Where’s the Run Support: The Story of the 2013 Mets Season

By Michael Mandelkern

There is only one household name in the New York Mets lineup, and he is on the disabled list. The Mets offense was a far cry from potent even with David Wright hitting in the three spot, but now it is anemic. As of August 8 the Mets have a collective .237 batting average, .307 on-base percentage and .374 slugging percentage, 28th and 24th and 28th, respectively, in the major leagues.

David Wright carries the bulk of the Mets offense with the highest batting average, most extra-base hits and greatest slugging and on-base plus slugging percentages on the team. The Mets have only scored more than three runs once since Wright was injured on August 2. They particularly need to improve at Citi Field (25-32) where they have a meager .227 collective batting average. Daniel Murphy only hits .254 at home, a significant drop from him season batting average of .278.

One of their crucial shortcomings is an inability to drive in runners in scoring position. The Mets are able to set the table but do not eat most of the time, and this is no surprise considering their .242 batting average with runners in scoring position. Murphy, Wright and John Buck are the only everyday players that hit over .290 in that situation. The chance of scoring a run without one of them at the plate is meager. Marlon Byrd is an honorable mention at .277, but Ike Davis, Anthony Recker, Omar Quintanilla and Justin Turner are all abysmal in the clutch Some hitters, such as Juan Lagares and Eric Young, are decent with runners in scoring position, but too many hitters are practically automatic outs.

The biggest disappointment is Davis. He had tremendous success throughout the second half of last season. Overall in 2012 he batted .252 with a monstrous .602 slugging percentage and 38 extra-base hits in just 68 games hitting in the cleanup spot, with an outstanding rate of a home run every 10.3 at-bats. Davis is not even half the man he was in 2012 when hitting fourth in the batting order this year. He is hitting a paltry .157 and slugging .265 with just five extra-base hits in 26 games from the cleanup spot this season. He has not made many appearances fourth in the lineup because his production has disappeared. Marlon Byrd has filled some of Davis’s void but lacks that level raw power.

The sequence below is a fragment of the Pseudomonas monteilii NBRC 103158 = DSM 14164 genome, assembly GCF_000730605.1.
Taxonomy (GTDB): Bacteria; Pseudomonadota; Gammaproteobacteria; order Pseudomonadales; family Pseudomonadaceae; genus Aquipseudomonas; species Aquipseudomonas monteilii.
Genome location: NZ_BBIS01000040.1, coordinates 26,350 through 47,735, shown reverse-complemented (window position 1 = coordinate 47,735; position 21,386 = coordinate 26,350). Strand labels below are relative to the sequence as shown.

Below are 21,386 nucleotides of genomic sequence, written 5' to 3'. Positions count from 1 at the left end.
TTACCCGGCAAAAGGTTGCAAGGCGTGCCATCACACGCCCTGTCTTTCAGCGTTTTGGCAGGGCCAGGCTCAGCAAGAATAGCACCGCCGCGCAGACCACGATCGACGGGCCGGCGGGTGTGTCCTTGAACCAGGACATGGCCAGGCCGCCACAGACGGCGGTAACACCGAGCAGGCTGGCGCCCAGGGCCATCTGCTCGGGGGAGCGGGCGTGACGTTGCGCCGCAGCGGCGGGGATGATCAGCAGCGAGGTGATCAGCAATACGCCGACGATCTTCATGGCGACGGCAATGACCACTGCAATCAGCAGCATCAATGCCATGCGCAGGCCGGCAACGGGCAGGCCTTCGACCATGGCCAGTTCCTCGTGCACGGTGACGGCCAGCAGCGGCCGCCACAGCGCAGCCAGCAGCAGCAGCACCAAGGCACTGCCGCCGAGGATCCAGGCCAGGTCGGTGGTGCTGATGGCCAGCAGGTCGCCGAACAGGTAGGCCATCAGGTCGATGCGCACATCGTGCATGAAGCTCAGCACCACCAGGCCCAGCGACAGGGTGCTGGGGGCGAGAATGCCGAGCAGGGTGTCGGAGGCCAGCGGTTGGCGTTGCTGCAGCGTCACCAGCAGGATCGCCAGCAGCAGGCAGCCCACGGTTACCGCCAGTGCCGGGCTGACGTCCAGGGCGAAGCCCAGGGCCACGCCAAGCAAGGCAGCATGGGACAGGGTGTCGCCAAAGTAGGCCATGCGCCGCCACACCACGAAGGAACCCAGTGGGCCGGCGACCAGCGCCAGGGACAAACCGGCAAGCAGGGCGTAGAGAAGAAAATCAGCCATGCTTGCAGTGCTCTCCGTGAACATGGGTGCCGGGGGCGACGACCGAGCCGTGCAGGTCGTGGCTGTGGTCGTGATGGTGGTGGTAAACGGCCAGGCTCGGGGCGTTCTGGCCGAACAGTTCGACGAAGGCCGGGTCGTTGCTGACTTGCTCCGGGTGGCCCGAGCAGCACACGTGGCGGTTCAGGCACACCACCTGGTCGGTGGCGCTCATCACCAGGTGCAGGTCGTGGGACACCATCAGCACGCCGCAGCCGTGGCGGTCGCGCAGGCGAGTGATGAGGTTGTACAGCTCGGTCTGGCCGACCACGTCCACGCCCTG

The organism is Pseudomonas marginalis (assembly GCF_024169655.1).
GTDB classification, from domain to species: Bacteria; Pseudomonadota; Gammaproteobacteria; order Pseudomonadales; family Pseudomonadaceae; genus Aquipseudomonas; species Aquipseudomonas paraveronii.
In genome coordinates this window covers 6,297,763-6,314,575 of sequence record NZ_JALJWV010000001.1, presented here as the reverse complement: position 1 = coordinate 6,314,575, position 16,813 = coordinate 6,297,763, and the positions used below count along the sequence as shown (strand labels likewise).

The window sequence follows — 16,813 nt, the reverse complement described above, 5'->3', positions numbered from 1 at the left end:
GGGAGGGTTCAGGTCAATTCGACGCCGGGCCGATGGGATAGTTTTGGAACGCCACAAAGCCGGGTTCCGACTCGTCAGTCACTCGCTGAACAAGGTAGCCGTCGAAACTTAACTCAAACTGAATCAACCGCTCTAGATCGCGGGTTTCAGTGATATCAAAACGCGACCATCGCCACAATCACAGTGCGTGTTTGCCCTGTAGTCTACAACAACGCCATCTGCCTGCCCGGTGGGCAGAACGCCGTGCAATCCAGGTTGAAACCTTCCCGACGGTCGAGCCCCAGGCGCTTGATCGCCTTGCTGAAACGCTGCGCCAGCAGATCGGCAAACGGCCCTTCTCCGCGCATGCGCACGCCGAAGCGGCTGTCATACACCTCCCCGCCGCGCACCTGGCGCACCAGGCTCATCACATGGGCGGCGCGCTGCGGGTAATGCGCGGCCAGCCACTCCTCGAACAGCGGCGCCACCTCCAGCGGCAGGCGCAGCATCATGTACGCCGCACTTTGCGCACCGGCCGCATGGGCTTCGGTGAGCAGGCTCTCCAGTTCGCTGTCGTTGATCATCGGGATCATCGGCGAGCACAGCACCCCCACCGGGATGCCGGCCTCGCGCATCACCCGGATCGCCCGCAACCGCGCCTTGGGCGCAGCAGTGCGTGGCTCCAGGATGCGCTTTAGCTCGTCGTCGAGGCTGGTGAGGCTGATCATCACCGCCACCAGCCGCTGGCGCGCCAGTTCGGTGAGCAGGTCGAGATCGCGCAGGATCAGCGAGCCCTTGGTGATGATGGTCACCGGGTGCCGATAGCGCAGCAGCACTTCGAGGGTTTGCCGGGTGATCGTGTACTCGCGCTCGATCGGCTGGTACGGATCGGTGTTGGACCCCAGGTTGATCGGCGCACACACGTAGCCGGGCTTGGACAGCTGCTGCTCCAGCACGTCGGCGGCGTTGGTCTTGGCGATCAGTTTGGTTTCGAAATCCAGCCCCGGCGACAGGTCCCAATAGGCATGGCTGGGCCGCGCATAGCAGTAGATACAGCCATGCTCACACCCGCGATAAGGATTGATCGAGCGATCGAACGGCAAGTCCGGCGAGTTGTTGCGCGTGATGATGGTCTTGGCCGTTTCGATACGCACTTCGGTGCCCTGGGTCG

The underlying problem with the lack of offense is hard to fix at the moment because it is due to a lack of talent. A majority of the lineup would sit on the bench of a contending team. They often fail to executive fundamentals, such as advancing runners and taking advantage of sacrifice fly and RBI groundout opportunities. The Mets often allow opposing pitchers to last six innings or more and do not pounce when the starter is approaching a dangerously high pitch count. They ground into double plays to keep the opposing pitcher at a reasonable pitch count. The team’s severe lack of pop often results in several singles scattered over nine innings that only add up to a few runs. On top of a lack of power their situational hitting is poor.

Manager Terry Collins started the season with a patient approach, but that was too passive. Now the hitters are too aggressive and often easy outs. He is strict about lefty-righty matchups and shuffles the lineup like a deck of cards on a nearly daily basis. Collins’s approach crumbles in key situations at times because his in-game managing strategy is uniform and often more like checkers than chess.

Collins is unable to turn lemons into lemonade, but it is hard to believe that any other manager would. The majority of players try as hard as they can, but the team clearly needs sluggers, particularly in the outfield, and players who can get hits in key situations. The starting rotation has a bright future but the lineup will need to provide support when they are not perfect.

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